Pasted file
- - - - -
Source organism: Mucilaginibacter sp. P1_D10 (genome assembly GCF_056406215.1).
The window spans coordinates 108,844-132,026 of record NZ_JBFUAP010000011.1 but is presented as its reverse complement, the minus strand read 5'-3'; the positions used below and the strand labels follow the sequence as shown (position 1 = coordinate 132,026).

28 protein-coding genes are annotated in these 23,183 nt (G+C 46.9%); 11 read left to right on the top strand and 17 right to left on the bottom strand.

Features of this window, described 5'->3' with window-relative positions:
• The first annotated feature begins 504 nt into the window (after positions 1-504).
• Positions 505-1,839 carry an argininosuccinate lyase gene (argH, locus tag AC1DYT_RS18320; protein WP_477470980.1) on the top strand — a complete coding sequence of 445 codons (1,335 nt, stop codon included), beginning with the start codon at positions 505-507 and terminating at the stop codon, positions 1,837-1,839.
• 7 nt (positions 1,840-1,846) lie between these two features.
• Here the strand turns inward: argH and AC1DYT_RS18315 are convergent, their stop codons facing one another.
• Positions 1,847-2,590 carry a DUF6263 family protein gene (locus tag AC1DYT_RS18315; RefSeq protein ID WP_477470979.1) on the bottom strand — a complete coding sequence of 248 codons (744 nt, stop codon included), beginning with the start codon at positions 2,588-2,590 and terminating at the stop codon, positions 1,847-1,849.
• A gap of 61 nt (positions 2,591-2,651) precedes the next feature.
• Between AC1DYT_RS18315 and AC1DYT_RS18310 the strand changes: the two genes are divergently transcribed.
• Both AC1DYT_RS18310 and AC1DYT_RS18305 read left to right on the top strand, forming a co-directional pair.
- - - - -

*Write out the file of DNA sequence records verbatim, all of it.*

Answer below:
Source organism: Mucilaginibacter sp. P1_D10 (genome assembly GCF_056406215.1).
The window spans coordinates 108,844-132,026 of record NZ_JBFUAP010000011.1 but is presented as its reverse complement, the minus strand read 5'-3'; the positions used below and the strand labels follow the sequence as shown (position 1 = coordinate 132,026).

28 protein-coding genes are annotated in these 23,183 nt (G+C 46.9%); 11 read left to right on the top strand and 17 right to left on the bottom strand.

Features of this window, described 5'->3' with window-relative positions:
• The first annotated feature begins 504 nt into the window (after positions 1-504).
• Positions 505-1,839 carry an argininosuccinate lyase gene (argH, locus tag AC1DYT_RS18320; protein WP_477470980.1) on the top strand — a complete coding sequence of 445 codons (1,335 nt, stop codon included), beginning with the start codon at positions 505-507 and terminating at the stop codon, positions 1,837-1,839.
• 7 nt (positions 1,840-1,846) lie between these two features.
• Here the strand turns inward: argH and AC1DYT_RS18315 are convergent, their stop codons facing one another.
• Positions 1,847-2,590 carry a DUF6263 family protein gene (locus tag AC1DYT_RS18315; RefSeq protein ID WP_477470979.1) on the bottom strand — a complete coding sequence of 248 codons (744 nt, stop codon included), beginning with the start codon at positions 2,588-2,590 and terminating at the stop codon, positions 1,847-1,849.
• A gap of 61 nt (positions 2,591-2,651) precedes the next feature.
• Between AC1DYT_RS18315 and AC1DYT_RS18310 the strand changes: the two genes are divergently transcribed.
• Both AC1DYT_RS18310 and AC1DYT_RS18305 read left to right on the top strand, forming a co-directional pair.